4.) They're the most practical solution to the problem. In all three of the situations I describe above, there are other possible solutions. We could create a comprehensive federal curriculum (like France, for example) in lieu of standards. But that's not happening anytime soon, and I don't think most people would like to see it happen. Let's face it, governments at the state and federal level need to have some level of control over schools. And I can think of no better solution than allowing them to create standards. Sure, they're not going to magically transform schools -- and many teachers will scoff and mostly ignore them -- but it's the best of both worlds: society at large gets a say in determining what happens in our schools, but teachers and school leaders still get to fill in the details.
I think the bigger problem is that standards-based reform often stops short of curriculum and assessment. When yoked to lousy assessments and bad or non-existent curricula, standards don't really mean anything at all. The AFT has made impassioned arguments for curricular materials that actually give standards a presence in the classroom. Simply shoving standards documents in teachers' faces isn't always helpful. Good curricula don't have to be suffocating or overly-prescriptive.
Thanks for reading, and for responding so completely on your own blog.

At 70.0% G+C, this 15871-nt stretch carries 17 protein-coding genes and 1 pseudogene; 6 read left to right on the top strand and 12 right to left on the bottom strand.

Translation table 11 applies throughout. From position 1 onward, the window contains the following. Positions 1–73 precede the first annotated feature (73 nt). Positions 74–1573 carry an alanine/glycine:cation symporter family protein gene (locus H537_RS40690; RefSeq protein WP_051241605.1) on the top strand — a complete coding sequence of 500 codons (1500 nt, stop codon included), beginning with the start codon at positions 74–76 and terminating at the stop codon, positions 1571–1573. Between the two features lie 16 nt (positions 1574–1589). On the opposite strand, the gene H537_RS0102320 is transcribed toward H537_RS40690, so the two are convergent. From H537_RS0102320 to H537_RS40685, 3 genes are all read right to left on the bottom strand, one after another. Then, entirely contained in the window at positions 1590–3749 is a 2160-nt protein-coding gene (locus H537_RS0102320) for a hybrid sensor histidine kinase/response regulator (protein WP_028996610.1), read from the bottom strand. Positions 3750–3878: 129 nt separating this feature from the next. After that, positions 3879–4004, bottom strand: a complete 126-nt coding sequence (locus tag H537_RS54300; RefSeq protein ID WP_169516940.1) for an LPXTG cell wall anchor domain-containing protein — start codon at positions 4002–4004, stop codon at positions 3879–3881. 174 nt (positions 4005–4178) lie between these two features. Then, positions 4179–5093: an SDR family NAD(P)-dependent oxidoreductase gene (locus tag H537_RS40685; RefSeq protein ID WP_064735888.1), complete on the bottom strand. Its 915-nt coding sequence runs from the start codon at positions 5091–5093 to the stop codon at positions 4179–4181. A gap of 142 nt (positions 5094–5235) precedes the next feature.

I'd like to say, however, that I do not think that yo are addressing the same issue that I am. That is, you are addressing the impact that you would LIKE standards to have. I am addressing the impact that they DO have.
1) The right level of government control is a debatable point, obviously. It's not clear to me whether you think that state standards or national standards should rule. My point, however, is that state and national standards DO NOT rule. I specifically address not why I don't like standards, but rather why they are weak and ineffective. If they do not rule classrooms -- and they do not -- then they don't give distant governments ANY control.
2) Again, you are addressing what you want to happen. You think that there should be some common experiences. I think those things already happen, for many other others (e.g. American culture, the "grammar of schooling", common text books, state tests, isomorphism/new institutionalism in teacher preparation). The question is not of your goal, but whether standards actually contribute to your goal.